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PRINT the recipe:
– 2 cups water
– 2 cups white vinegar
– 2 cups sugar
– 1 teaspoon salt
– 3 1/2 pounds dark red beets (or any variety you enjoy)
– 1-2 large yellow or white onions (depending on your preference, the amount of onion can be optional)
– 6-7 sterilized pint-size canning jars
– lids and rings
Start by washing your beets. If you are using home grown, make sure to leave the root on and cut the leaves to within an inch of the beet. Place in a large kettle and cover with water. Bring to a boil and let cook until tender. You’ll know they’re ready when a knife is easily inserted with just slight resistance.
Since beets vary in size, they may take varying times to cook. Remove them individually as needed. When cooked, drain (remove from water), let cool and remove skins using knife and gloves to prevent staining.
At this point, combine all the brine ingredients and let it simmer on the stove. Also start a large kettle filled with water on high heat, fitted with a rack in the bottom. This will be used for a water-bath.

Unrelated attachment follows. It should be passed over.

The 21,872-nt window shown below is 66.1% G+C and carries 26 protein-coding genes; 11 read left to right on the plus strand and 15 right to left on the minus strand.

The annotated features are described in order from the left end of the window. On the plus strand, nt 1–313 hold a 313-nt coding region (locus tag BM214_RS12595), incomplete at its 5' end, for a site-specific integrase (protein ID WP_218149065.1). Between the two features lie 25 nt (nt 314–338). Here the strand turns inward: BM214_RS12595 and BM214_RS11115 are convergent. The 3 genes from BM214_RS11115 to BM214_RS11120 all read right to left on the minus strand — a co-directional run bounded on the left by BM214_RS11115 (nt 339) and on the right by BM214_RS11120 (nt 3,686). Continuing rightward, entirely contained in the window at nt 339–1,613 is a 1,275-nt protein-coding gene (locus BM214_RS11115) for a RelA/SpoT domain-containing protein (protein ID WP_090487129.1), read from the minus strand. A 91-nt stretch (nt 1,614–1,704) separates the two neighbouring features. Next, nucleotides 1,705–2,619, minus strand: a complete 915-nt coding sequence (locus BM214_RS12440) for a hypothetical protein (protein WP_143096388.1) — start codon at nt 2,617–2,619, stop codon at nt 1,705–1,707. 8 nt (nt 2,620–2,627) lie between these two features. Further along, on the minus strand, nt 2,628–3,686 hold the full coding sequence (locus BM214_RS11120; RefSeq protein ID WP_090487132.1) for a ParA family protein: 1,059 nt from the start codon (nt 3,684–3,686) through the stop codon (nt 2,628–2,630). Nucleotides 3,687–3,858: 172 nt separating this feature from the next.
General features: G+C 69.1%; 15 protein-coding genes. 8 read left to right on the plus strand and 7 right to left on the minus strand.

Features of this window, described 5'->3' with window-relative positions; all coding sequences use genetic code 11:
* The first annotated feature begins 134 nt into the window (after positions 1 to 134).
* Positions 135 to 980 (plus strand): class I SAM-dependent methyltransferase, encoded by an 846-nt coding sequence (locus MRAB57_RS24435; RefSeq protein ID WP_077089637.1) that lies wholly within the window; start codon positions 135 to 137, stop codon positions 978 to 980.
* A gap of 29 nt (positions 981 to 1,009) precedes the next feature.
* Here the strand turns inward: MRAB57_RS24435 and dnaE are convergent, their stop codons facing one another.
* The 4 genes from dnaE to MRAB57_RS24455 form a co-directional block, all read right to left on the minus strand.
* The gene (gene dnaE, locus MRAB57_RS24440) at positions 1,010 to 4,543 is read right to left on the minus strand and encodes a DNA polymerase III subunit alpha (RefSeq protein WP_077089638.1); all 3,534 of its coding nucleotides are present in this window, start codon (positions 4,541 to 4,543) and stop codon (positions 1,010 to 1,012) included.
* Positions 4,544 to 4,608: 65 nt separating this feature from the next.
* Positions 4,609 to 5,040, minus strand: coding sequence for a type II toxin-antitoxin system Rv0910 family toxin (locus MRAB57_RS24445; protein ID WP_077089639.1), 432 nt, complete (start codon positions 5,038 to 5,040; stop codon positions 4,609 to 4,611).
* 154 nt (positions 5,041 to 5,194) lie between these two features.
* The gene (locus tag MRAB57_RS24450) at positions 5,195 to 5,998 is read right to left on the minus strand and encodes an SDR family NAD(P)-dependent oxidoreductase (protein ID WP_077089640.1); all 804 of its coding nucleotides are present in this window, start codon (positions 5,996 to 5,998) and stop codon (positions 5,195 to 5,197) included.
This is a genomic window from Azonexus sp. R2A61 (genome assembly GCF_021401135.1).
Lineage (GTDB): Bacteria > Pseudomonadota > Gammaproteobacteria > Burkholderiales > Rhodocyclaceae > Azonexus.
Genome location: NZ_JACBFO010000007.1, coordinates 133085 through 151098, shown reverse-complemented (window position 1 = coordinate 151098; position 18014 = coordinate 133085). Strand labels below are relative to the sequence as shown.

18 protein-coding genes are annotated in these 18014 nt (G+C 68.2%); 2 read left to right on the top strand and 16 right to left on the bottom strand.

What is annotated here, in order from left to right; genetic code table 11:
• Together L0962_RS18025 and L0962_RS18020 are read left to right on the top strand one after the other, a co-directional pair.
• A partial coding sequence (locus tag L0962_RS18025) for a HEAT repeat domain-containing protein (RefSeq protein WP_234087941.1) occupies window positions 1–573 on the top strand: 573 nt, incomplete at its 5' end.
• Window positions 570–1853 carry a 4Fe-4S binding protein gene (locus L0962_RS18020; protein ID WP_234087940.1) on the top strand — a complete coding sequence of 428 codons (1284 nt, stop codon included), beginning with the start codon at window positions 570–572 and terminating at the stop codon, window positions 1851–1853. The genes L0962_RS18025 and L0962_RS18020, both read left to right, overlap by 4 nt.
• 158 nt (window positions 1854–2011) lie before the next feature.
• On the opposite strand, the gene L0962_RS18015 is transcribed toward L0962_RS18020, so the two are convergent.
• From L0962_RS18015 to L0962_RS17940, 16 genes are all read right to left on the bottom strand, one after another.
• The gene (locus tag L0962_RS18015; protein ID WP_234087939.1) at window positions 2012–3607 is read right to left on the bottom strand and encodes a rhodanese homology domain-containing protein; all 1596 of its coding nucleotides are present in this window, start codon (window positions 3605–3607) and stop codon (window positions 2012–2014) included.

Using sterilized jars, slice onion to taste and place in each jar. Then fill with sliced beets; I slice directly into the jars. If this is difficult, slice on a cutting board and pack jars. Top sliced beets with additional onion, leaving about a half inch of headspace in the jar.
Bring brine to a hard boil and fill each jar with the brine, leaving a half inch of headspace. Clean the top of the jars with hot water to remove any debris and drips. Following the manufacturer’s directions, place lids and rings on jars being careful not to over tighten (this can cause lids to buckle).
Place prepared jars in boiling water-bath, making sure water covers jars by at least one inch. Bring back to a boil and process for 10 minutes. Remove jars from kettle using a jar lifter and let cool completely before touching.
Soon you will be hearing the music to a canners ears – the ping of the lids sealing! If one does not seal, don’t worry. Just place it in the refrigerator and eat it!
These are delicious after only a week of sitting in the brine. However, the sealed jars will last at least a year in a cool, dark environment.